Cornish hero Poldark is actually a Tractor Boy at heart having been born in Ipswich
- Credit: BBC/Mammoth Screen/Mike Hogan
He may be Cornwell’s hero, but Poldark star Robin Ellis’ roots rest firmly in Suffolk.
The actor and cook book writer talks to entertainment writer Wayne Savage about his love for Ipswich Town, the classic 1970s serial and appearing in the remake.
Actor Ellis was born at St Mary’s nursing home in Ipswich while his father was stationed in the town with the RAF during the Second World War. He’s followed the Blues from the Third Division South onwards ever since.
“Every week it’s always been a thing to check on the Ipswich result online,” says the 73-year-old, who’s never been to Portman Road but did see Town beat Arsenal 0-1 in the 1978 FA Cup final and recalls sitting next to Sir Bobby Robson at Lords once.
“I do hear Mick McCarthy and this team are rather exceptional in the sense their success has been built, and this is where it’s impressive I think, slowly with a team and that it’s not always just money that breeds success. One day I will get to see them, it’s more difficult nowadays because I live in Southern France.”
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“Both are very much ‘a team effort’. I found that in my career at Stratford when I was with a group called the Actors’ Company in the early 1970s, which was formed by Ian McKellen and Edward Petherbridge. We chose all the plays, the directors...
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“Early on in my TV career I did two or three classic serials and over a period of months you got to know people and it did help in terms of what appears on the screen. So there is a connection between it I’m sort of thrilled about Ipswich doing it that way.”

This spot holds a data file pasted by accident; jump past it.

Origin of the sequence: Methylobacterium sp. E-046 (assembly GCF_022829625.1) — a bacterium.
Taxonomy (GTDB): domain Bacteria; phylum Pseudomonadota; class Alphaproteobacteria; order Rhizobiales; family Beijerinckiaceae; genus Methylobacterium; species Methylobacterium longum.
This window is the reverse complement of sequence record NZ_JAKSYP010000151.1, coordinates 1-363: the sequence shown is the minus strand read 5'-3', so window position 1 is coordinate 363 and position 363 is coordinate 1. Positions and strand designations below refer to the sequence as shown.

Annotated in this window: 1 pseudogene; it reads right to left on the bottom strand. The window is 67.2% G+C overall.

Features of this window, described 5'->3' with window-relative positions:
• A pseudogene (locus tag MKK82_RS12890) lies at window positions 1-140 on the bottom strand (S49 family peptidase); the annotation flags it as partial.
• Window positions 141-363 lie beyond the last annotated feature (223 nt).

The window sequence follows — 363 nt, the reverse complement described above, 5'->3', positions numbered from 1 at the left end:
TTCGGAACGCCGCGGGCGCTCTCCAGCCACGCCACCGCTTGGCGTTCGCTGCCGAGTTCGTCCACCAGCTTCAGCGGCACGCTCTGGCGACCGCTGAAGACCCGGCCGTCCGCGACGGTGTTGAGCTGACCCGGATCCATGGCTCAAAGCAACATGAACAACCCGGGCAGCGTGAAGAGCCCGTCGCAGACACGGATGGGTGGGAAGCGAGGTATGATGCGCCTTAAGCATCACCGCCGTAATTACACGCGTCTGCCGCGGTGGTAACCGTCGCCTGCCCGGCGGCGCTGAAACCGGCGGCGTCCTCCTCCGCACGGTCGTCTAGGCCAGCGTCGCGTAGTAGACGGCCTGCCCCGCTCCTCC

While the family were only in Ipswich three months before his father was re-stationed, his connection to Suffolk has remained strong over the years.
“We used to go to Southwold on holiday quite often in the 1950s, we had some very nice times there. My aunt Mary lived in Benhall Green, just outside Saxmundham, for about 30 years until she died. We used to visit her there regularly.
“I did a thing called the Dark Adapted Eye (by former fellow Suffolk residen Ruth Rendell) not so long ago. I think some of that was filmed in Suffolk actually. The county has these huge skies and it’s sort of as extreme as a mountain in certain areas - very striking, its beauty, unspoilt too.”
While Ellis will always be dashing Cornish hero Poldark to most, to me he’ll always be Danny Brown, who falls foul of Basil Fawlty in Touch of Class, the very first episode of Fawlty Towers.
He actually starred alongside the series’ creator John Cleese in a Trevor Nunn production of Much Ado About Nothing at Cambridge,
“It puzzles me to this day why he (Cleese) cast me but thank God he did, I’ve earned an awful lot of money relatively speaking from that one episode,” laughes Ellis.
“It was a hairy experience because I had to speak fluent Spanish to Manuel and I had to learn it by rote as it were. The first time I did it perfectly and then they said ‘I’m sorry we’ll have to do it again because there’s a camera in shot’.”
These days, Ellis can be found living in Southern France with wife Meredith, writing cookbooks for people with diabetes and blogging about rural life at www.robin-ellis.net
“I’ve written two books, one called Delicious Dishes for Diabetics and the other Healthy Eating For Life: Over 100 Simple and Tasty Recipes. I’ve a third out at the beginning of next year,” says the actor, who has type two diabetes, who has also just recorded my memoir Making Poldark as an audiobook.